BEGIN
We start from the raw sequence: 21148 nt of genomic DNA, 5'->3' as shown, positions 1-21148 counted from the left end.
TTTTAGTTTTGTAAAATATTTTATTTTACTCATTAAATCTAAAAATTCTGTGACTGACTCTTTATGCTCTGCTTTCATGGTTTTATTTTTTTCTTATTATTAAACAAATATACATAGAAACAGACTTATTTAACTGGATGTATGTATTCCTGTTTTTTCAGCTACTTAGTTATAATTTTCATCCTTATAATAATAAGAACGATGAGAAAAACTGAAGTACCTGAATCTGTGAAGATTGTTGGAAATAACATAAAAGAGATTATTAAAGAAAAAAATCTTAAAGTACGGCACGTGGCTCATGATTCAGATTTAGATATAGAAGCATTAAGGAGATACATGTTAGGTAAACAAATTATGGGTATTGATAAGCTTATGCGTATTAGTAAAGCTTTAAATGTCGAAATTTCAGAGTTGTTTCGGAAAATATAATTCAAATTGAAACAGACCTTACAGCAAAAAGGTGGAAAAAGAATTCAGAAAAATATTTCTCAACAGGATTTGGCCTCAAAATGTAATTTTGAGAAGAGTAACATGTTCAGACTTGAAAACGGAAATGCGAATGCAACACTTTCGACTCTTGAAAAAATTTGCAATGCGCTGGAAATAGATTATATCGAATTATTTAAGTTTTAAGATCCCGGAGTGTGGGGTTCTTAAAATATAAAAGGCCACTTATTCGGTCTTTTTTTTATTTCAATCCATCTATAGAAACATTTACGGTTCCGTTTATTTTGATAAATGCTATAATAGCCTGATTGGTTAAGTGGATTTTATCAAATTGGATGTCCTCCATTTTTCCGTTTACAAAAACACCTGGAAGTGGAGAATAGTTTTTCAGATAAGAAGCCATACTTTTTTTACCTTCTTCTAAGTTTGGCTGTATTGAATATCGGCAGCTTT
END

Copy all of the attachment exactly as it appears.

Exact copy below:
We start from the raw sequence: 21148 nt of genomic DNA, 5'->3' as shown, positions 1-21148 counted from the left end.
TTTTAGTTTTGTAAAATATTTTATTTTACTCATTAAATCTAAAAATTCTGTGACTGACTCTTTATGCTCTGCTTTCATGGTTTTATTTTTTTCTTATTATTAAACAAATATACATAGAAACAGACTTATTTAACTGGATGTATGTATTCCTGTTTTTTCAGCTACTTAGTTATAATTTTCATCCTTATAATAATAAGAACGATGAGAAAAACTGAAGTACCTGAATCTGTGAAGATTGTTGGAAATAACATAAAAGAGATTATTAAAGAAAAAAATCTTAAAGTACGGCACGTGGCTCATGATTCAGATTTAGATATAGAAGCATTAAGGAGATACATGTTAGGTAAACAAATTATGGGTATTGATAAGCTTATGCGTATTAGTAAAGCTTTAAATGTCGAAATTTCAGAGTTGTTTCGGAAAATATAATTCAAATTGAAACAGACCTTACAGCAAAAAGGTGGAAAAAGAATTCAGAAAAATATTTCTCAACAGGATTTGGCCTCAAAATGTAATTTTGAGAAGAGTAACATGTTCAGACTTGAAAACGGAAATGCGAATGCAACACTTTCGACTCTTGAAAAAATTTGCAATGCGCTGGAAATAGATTATATCGAATTATTTAAGTTTTAAGATCCCGGAGTGTGGGGTTCTTAAAATATAAAAGGCCACTTATTCGGTCTTTTTTTTATTTCAATCCATCTATAGAAACATTTACGGTTCCGTTTATTTTGATAAATGCTATAATAGCCTGATTGGTTAAGTGGATTTTATCAAATTGGATGTCCTCCATTTTTCCGTTTACAAAAACACCTGGAAGTGGAGAATAGTTTTTCAGATAAGAAGCCATACTTTTTTTACCTTCTTCTAAGTTTGGCTGTATTGAATATCGGCAGCTTT